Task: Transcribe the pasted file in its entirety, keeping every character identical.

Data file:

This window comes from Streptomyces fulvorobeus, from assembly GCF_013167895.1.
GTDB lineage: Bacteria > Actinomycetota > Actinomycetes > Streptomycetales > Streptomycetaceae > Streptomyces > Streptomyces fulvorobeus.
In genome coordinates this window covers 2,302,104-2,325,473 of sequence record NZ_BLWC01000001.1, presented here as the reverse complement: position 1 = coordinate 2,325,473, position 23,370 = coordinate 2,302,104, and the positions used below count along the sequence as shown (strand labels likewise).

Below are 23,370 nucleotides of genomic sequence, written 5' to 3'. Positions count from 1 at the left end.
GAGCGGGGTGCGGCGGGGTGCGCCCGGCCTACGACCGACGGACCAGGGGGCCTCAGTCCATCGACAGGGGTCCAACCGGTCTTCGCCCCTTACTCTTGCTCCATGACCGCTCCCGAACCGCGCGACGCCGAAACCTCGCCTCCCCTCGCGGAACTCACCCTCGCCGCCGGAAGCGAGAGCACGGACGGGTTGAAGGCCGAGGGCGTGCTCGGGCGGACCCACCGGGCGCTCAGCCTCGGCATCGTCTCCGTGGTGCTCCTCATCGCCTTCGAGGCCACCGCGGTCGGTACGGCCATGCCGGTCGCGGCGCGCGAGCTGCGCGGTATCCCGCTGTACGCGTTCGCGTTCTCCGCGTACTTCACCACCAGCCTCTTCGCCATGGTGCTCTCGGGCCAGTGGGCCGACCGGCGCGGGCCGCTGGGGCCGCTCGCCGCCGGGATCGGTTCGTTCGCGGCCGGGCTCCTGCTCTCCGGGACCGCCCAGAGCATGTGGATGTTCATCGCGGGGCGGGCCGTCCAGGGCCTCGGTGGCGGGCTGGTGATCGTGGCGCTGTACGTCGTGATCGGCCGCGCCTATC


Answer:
This window comes from Streptomyces fulvorobeus, from assembly GCF_013167895.1.
GTDB lineage: Bacteria > Actinomycetota > Actinomycetes > Streptomycetales > Streptomycetaceae > Streptomyces > Streptomyces fulvorobeus.
In genome coordinates this window covers 2,302,104-2,325,473 of sequence record NZ_BLWC01000001.1, presented here as the reverse complement: position 1 = coordinate 2,325,473, position 23,370 = coordinate 2,302,104, and the positions used below count along the sequence as shown (strand labels likewise).

Below are 23,370 nucleotides of genomic sequence, written 5' to 3'. Positions count from 1 at the left end.
GAGCGGGGTGCGGCGGGGTGCGCCCGGCCTACGACCGACGGACCAGGGGGCCTCAGTCCATCGACAGGGGTCCAACCGGTCTTCGCCCCTTACTCTTGCTCCATGACCGCTCCCGAACCGCGCGACGCCGAAACCTCGCCTCCCCTCGCGGAACTCACCCTCGCCGCCGGAAGCGAGAGCACGGACGGGTTGAAGGCCGAGGGCGTGCTCGGGCGGACCCACCGGGCGCTCAGCCTCGGCATCGTCTCCGTGGTGCTCCTCATCGCCTTCGAGGCCACCGCGGTCGGTACGGCCATGCCGGTCGCGGCGCGCGAGCTGCGCGGTATCCCGCTGTACGCGTTCGCGTTCTCCGCGTACTTCACCACCAGCCTCTTCGCCATGGTGCTCTCGGGCCAGTGGGCCGACCGGCGCGGGCCGCTGGGGCCGCTCGCCGCCGGGATCGGTTCGTTCGCGGCCGGGCTCCTGCTCTCCGGGACCGCCCAGAGCATGTGGATGTTCATCGCGGGGCGGGCCGTCCAGGGCCTCGGTGGCGGGCTGGTGATCGTGGCGCTGTACGTCGTGATCGGCCGCGCCTATC